Constance Nash Parker
U. S. Army
WWII US Military
Dates of Service: 08/15/1945 - 02/13/1946
Nurse, U.S. Nurses Cadet Corps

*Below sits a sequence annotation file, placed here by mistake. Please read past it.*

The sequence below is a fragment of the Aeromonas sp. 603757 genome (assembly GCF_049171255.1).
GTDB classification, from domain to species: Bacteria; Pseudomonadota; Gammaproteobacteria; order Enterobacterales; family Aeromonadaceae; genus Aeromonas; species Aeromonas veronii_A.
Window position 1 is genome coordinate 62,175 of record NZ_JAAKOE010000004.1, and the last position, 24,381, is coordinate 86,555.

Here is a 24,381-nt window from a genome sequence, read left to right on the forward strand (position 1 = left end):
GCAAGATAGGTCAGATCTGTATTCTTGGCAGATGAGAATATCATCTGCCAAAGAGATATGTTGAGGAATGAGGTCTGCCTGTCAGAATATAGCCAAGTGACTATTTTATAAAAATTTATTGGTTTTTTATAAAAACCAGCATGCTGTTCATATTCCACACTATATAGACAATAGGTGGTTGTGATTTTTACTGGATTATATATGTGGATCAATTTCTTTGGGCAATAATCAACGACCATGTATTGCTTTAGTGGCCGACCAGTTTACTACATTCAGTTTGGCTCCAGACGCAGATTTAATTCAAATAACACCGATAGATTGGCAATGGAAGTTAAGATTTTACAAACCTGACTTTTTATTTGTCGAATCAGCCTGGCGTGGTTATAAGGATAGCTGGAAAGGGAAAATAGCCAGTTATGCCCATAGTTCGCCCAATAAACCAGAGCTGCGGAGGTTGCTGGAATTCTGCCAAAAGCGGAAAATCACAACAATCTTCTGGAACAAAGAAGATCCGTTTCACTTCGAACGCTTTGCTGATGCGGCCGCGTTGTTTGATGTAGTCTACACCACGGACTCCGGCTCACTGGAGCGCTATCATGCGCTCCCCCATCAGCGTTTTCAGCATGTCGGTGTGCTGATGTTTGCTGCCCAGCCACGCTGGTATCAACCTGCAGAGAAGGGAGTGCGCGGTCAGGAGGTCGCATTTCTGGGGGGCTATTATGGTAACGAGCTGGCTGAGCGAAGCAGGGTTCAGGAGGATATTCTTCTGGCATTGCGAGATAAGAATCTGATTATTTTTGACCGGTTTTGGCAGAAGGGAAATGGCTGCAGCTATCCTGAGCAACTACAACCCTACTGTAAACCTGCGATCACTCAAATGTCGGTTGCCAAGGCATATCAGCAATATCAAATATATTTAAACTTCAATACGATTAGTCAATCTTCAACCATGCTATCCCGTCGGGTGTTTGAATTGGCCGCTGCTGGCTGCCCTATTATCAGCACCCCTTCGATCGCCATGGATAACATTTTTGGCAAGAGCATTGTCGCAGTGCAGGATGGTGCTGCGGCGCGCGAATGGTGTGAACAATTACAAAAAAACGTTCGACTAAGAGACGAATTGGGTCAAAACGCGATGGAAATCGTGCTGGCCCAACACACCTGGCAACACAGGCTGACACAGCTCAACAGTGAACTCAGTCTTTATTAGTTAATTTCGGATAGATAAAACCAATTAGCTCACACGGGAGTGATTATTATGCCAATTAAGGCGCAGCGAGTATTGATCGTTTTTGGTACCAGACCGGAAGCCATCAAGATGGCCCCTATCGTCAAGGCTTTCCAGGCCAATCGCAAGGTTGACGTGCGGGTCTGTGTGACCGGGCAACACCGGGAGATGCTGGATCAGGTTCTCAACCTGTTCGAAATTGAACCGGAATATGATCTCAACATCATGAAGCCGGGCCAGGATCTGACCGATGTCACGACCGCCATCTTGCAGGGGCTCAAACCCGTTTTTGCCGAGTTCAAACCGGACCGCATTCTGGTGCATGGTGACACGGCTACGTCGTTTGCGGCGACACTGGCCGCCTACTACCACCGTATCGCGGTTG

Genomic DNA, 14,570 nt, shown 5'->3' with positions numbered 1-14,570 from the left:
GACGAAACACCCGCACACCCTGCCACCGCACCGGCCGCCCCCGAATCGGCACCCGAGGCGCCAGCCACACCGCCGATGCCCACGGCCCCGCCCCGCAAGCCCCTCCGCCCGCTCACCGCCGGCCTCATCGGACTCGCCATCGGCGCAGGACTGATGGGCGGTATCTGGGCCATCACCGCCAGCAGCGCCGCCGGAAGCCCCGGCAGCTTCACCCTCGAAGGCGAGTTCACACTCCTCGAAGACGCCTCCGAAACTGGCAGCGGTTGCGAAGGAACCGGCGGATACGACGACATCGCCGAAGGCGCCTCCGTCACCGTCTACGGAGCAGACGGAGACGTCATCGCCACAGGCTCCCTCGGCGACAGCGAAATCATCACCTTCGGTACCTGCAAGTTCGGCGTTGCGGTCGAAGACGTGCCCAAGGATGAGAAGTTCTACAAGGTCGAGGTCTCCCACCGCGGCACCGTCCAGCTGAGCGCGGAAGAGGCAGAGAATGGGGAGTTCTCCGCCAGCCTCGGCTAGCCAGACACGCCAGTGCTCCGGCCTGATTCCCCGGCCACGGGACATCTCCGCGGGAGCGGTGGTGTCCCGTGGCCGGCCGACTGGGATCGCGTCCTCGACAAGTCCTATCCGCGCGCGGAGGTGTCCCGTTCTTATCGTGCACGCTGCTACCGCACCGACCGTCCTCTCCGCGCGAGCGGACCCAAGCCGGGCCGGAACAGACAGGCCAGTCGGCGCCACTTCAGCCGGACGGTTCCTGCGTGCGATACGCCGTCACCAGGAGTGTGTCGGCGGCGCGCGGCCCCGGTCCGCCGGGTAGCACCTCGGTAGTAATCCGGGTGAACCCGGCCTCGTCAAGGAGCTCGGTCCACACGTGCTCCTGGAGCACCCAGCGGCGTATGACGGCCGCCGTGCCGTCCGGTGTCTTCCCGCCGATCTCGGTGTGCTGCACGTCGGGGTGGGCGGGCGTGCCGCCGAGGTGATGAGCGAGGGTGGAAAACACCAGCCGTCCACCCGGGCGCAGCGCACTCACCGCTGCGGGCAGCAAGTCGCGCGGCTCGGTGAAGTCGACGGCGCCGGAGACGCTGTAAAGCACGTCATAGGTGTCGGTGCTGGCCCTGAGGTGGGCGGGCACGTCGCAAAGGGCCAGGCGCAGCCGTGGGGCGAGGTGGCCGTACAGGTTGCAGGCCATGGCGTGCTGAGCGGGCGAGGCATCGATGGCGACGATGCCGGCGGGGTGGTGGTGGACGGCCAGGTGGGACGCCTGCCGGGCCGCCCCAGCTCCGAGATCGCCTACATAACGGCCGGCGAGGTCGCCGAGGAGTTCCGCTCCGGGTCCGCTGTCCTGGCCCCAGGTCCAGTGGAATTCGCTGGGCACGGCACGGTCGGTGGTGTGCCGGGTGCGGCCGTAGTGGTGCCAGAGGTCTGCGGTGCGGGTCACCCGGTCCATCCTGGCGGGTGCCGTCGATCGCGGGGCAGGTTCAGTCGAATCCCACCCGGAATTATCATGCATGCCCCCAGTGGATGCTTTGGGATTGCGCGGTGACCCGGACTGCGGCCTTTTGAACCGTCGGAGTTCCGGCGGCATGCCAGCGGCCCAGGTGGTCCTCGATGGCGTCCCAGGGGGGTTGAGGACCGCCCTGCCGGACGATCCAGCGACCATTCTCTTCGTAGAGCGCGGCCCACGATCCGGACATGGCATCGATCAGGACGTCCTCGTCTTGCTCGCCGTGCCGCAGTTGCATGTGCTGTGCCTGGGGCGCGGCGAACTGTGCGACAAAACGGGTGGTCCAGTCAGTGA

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Constance was born in Howland, Maine, a paper mill town, as one of two children to Clifford and Edith Burglyne Nash. Her girlhood home stood on the banks of the Penobscot River, where the family kept a vegetable garden, which Constance helped to maintain. Her father worked at the paper mill, but it closed during the Depression. He turned to timbering, staying "a week up in the woods earning a dollar a day," Constance recalls. As a teenager she worked after school for her Sunday School teacher and her husband, cleaning house and getting dinner started. She received three dollars a week. Constance graduated from high school in 1942. Hoping to enter nursing school, she went to work at New England Baptist Hospital in Boston, first as a nurse's aide. She lived in a nurse's home, worked 12 hours a day at the hospital and attended classes for nurses training. She had won a scholarship that paid her tuition. While working at the hospital she met John F. Kennedy, recuperating after injuries in the Pacific, while he was walking in a corridor wearing only a bath towel. She recalls telling him, "Jack if you come out in the corridor you got to put a bathrobe on." She got along well with the future U.S. senator and President of the United States, she recalls. "I thought he was nice. We didn't have to do much for him because he really wasn't that ill." She also met his mother and brothers Teddy and Bobby. In August of 1945 Constance joined the U.S. Cadet Nurse Corps. "They wanted to make sure they had enough nurses to man the facilities as long as the war lasted," she says. Her basic training at Camp Devens in Ayer, Massachusetts, lasted only two weeks. "It was a laugh," she recalls. She was then sent to a hospital at Camp Edwards where she worked in the hospital for six months, where many of the patients were casualties from the China-Burma-India Theater, "because that was the last fighting place we had," she says. She enjoyed working in the operating room, and wanted to be a scrub nurse. Assigned to an orthopedic ward, she met her future husband, William Edward Parker, who had been wounded in a heel soon after the Battle of the Bulge. While Constance returned to New England Baptist in February of 1946, William soon entered Brown University in June of 1946 studying to be a chemical engineer. The couple married on September 6, 1947. (They would have three children, four grandchildren, and four great-grandchildren.) William graduated in January of 1950. Constance worked as an RN at hospitals while William advanced in his career and his education earning a Ph.D. in 1956. The couple would eventually live in California, Delaware, and New York. In 1996 they moved to Blanchard, Louisiana to be near a daughter and granddaughter. William passed away in 2001.